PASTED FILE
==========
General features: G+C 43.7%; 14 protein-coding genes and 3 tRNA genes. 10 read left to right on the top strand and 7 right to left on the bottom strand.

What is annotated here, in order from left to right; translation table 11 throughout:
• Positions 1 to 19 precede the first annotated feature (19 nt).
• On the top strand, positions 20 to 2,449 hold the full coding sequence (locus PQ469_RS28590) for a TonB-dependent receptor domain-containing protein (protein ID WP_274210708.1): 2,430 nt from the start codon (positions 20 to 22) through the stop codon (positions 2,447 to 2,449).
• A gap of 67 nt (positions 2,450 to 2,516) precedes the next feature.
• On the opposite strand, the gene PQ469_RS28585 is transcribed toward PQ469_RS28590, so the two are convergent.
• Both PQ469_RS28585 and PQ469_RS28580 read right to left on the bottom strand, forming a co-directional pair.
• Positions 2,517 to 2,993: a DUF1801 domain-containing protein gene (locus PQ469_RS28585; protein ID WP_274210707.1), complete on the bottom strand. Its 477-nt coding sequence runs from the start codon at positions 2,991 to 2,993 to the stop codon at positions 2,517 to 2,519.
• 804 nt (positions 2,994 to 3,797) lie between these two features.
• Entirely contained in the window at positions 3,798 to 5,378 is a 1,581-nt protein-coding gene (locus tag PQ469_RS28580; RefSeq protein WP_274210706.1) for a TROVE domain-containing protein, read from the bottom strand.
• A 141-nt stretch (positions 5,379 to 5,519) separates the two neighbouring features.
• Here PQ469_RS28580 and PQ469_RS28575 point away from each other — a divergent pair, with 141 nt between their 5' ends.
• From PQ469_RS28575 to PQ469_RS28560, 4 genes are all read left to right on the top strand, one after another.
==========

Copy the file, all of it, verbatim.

General features: G+C 43.7%; 14 protein-coding genes and 3 tRNA genes. 10 read left to right on the top strand and 7 right to left on the bottom strand.

What is annotated here, in order from left to right; translation table 11 throughout:
• Positions 1 to 19 precede the first annotated feature (19 nt).
• On the top strand, positions 20 to 2,449 hold the full coding sequence (locus PQ469_RS28590) for a TonB-dependent receptor domain-containing protein (protein ID WP_274210708.1): 2,430 nt from the start codon (positions 20 to 22) through the stop codon (positions 2,447 to 2,449).
• A gap of 67 nt (positions 2,450 to 2,516) precedes the next feature.
• On the opposite strand, the gene PQ469_RS28585 is transcribed toward PQ469_RS28590, so the two are convergent.
• Both PQ469_RS28585 and PQ469_RS28580 read right to left on the bottom strand, forming a co-directional pair.
• Positions 2,517 to 2,993: a DUF1801 domain-containing protein gene (locus PQ469_RS28585; protein ID WP_274210707.1), complete on the bottom strand. Its 477-nt coding sequence runs from the start codon at positions 2,991 to 2,993 to the stop codon at positions 2,517 to 2,519.
• 804 nt (positions 2,994 to 3,797) lie between these two features.
• Entirely contained in the window at positions 3,798 to 5,378 is a 1,581-nt protein-coding gene (locus tag PQ469_RS28580; RefSeq protein WP_274210706.1) for a TROVE domain-containing protein, read from the bottom strand.
• A 141-nt stretch (positions 5,379 to 5,519) separates the two neighbouring features.
• Here PQ469_RS28580 and PQ469_RS28575 point away from each other — a divergent pair, with 141 nt between their 5' ends.
• From PQ469_RS28575 to PQ469_RS28560, 4 genes are all read left to right on the top strand, one after another.